I don't know if this is common knowledge already, but if it isn't, it should be.
Here in Holland, I chose the ABN AMRO for my banking needs. I didn't really shop around for banks, the school just suggested one and I went for it.
Along with my debit card, I also got something called an "e
.dentifier". This is a device that accepts my card and helps me log on to my internet bank (which you will be able to log on to as well with this method).
When you log on to the internet banking service, you stick your card in the thing, punch in your pin, and then it's ready for use. It generates (what I can only assume is) time based one-time pad tokens. The internet site gives you a number, you punch that into the device, and out comes a reply that you fill in in the form, and presto, you're logged in.
I always thought that entering the wrong pin would still let me use the device, but the code that I got out would be unusable. This turns out not to be the case.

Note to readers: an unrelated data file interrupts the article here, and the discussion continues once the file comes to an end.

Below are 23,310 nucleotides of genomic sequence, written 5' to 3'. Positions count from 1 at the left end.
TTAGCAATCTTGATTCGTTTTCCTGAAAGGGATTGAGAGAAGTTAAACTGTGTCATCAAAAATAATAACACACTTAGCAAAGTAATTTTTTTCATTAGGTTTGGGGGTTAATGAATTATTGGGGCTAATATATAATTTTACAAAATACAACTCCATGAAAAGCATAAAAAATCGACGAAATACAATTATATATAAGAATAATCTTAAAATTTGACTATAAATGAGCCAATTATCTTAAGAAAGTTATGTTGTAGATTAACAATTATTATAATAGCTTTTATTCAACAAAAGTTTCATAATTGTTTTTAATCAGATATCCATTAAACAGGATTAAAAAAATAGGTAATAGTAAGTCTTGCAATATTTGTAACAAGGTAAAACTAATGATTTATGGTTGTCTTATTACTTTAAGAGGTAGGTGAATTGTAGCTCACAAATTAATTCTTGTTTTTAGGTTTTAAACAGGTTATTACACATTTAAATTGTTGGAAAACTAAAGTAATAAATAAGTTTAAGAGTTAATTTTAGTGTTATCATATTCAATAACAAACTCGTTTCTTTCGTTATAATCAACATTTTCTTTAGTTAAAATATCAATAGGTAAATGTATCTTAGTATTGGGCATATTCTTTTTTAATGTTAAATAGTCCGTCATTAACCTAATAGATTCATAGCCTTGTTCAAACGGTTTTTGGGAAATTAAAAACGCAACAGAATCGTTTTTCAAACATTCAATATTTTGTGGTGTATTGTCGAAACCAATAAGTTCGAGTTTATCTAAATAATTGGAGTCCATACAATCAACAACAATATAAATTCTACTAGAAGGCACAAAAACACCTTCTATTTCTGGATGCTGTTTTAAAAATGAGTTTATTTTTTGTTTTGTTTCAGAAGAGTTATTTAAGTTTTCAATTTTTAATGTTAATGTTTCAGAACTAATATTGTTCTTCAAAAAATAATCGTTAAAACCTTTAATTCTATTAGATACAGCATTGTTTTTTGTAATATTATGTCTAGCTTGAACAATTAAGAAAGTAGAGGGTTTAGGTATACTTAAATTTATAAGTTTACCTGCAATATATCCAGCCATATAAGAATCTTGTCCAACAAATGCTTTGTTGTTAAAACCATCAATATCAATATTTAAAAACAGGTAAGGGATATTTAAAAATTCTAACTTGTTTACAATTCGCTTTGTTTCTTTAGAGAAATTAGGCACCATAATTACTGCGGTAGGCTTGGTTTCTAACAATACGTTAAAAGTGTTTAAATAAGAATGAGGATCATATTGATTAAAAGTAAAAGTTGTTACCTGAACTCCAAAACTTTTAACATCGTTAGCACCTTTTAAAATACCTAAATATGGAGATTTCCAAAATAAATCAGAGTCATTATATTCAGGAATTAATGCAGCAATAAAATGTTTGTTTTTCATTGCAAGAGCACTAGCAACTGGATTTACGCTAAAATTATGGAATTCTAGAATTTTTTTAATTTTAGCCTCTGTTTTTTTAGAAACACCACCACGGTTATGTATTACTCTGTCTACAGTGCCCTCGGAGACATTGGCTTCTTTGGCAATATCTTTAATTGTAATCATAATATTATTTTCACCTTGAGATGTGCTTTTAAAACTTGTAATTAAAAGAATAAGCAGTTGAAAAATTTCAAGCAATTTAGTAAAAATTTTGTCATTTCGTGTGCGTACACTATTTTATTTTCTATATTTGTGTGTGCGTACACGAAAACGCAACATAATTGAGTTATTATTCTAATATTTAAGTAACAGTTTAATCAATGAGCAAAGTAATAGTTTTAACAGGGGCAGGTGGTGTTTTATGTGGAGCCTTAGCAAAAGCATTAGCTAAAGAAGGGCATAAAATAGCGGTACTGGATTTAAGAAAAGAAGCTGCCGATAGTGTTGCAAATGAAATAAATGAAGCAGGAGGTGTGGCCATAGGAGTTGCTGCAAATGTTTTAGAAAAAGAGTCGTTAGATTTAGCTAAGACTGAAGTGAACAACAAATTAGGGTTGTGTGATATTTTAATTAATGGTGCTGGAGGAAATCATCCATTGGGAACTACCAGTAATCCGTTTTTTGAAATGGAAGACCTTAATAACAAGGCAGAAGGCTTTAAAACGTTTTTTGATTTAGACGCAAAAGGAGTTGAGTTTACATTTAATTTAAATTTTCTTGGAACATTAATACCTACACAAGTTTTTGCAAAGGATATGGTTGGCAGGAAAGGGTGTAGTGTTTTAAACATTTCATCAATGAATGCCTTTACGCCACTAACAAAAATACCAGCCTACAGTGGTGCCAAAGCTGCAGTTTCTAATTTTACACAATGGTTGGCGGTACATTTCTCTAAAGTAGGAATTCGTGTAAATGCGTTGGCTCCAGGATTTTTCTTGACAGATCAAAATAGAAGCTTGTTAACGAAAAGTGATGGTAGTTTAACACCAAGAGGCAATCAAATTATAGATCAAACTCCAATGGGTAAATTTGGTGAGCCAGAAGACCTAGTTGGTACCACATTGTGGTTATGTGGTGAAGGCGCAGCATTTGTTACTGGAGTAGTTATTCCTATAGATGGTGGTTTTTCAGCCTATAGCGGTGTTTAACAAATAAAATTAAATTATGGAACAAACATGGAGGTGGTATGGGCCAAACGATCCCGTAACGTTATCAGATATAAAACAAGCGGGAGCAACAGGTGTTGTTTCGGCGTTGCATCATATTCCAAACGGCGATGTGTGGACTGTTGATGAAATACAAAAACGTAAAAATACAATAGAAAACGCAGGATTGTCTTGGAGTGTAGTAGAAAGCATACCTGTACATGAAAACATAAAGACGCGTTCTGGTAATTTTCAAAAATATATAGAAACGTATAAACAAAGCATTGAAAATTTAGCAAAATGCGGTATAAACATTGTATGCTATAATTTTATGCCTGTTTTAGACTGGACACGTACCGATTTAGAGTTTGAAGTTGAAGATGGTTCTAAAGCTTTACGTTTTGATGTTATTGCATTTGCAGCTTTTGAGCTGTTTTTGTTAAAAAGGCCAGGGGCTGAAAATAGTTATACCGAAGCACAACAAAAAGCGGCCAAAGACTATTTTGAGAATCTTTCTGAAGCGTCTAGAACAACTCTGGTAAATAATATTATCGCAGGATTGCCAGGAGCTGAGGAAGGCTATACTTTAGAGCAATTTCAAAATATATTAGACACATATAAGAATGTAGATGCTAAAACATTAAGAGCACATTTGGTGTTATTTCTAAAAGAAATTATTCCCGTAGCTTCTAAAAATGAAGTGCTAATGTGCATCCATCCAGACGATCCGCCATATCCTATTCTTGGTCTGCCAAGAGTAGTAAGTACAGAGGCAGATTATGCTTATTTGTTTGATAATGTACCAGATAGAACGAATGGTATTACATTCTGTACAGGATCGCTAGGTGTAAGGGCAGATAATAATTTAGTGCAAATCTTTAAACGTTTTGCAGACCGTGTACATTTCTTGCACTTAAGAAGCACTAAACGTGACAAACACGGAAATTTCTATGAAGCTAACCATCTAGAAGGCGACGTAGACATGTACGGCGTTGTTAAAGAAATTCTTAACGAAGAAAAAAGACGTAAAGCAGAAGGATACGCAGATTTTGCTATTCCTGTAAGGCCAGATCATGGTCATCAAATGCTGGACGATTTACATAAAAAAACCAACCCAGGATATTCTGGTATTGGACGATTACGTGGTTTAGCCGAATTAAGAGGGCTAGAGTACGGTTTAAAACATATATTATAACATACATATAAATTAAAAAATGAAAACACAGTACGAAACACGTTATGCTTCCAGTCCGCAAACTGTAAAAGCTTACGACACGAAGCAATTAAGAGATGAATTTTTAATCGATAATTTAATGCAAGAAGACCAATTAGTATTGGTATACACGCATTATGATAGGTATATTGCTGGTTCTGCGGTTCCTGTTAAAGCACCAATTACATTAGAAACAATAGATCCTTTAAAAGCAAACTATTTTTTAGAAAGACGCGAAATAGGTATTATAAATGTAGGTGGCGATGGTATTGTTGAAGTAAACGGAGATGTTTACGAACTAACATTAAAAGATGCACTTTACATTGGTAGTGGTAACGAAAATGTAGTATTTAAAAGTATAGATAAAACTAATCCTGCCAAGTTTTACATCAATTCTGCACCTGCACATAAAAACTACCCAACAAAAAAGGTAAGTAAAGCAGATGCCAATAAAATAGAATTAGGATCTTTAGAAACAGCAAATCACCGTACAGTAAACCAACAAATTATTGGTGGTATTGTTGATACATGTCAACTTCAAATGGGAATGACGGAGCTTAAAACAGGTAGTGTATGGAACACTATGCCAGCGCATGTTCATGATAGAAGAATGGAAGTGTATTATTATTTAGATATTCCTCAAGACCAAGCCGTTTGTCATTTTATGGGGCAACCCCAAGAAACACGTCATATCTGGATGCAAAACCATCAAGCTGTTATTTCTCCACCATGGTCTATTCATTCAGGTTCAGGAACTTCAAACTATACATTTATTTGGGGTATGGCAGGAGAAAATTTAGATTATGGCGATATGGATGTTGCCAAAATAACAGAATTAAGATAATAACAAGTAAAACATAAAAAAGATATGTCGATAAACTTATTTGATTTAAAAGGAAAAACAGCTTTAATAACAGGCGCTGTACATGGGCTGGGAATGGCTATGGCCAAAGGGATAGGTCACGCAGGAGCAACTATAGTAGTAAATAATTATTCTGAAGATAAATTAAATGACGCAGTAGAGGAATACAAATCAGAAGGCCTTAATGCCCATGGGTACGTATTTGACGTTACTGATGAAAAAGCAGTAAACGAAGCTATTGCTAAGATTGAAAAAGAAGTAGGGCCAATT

When I enter the wrong pin into the device, it tells me that it's wrong, and I can re-insert the card and try again. I'll let that sink in a bit.
If you still don't know why this is a problem, let me explain.
When you go to an ATM, you have three tries at entering the pin, after which, if you failed them all, the machine eats your card. This is to protect your money so that people who find your card can't empty your account.
If you use this device (which is not unique, anybody with an ABM AMRO account can get one), then you have unlimited tries at getting the pin correct
As soon as you enter a pin and it doesn't say error, you can write that pin down and go to any ATM and empty out that persons account, and the bank will be none the wiser.
Also, if you get the pin right (which you will, after at most 10000 tries, due to the 4 digits) you will have instant access to the person's internet banking, where you could wreak all sorts of havoc.
Granted, keying in a 4 digit sequence 10000 times is pretty boring, but the potential rewards are pretty big. Also, statistics tells us that you will only have to enter half of the codes before finding the right combination.
I haven't tried going past three bad tries on my device, as I do not want to risk anything going wrong, but it would seem improbably that either the device or the card would break. If someone does try, please let me know.
You would, of course, need the victim's card, but that could be gotten in several ways (we're not teaching the art of thievery here, folks. You figure it out).
Labels: abn amro, credit card, debit card, hacking, pin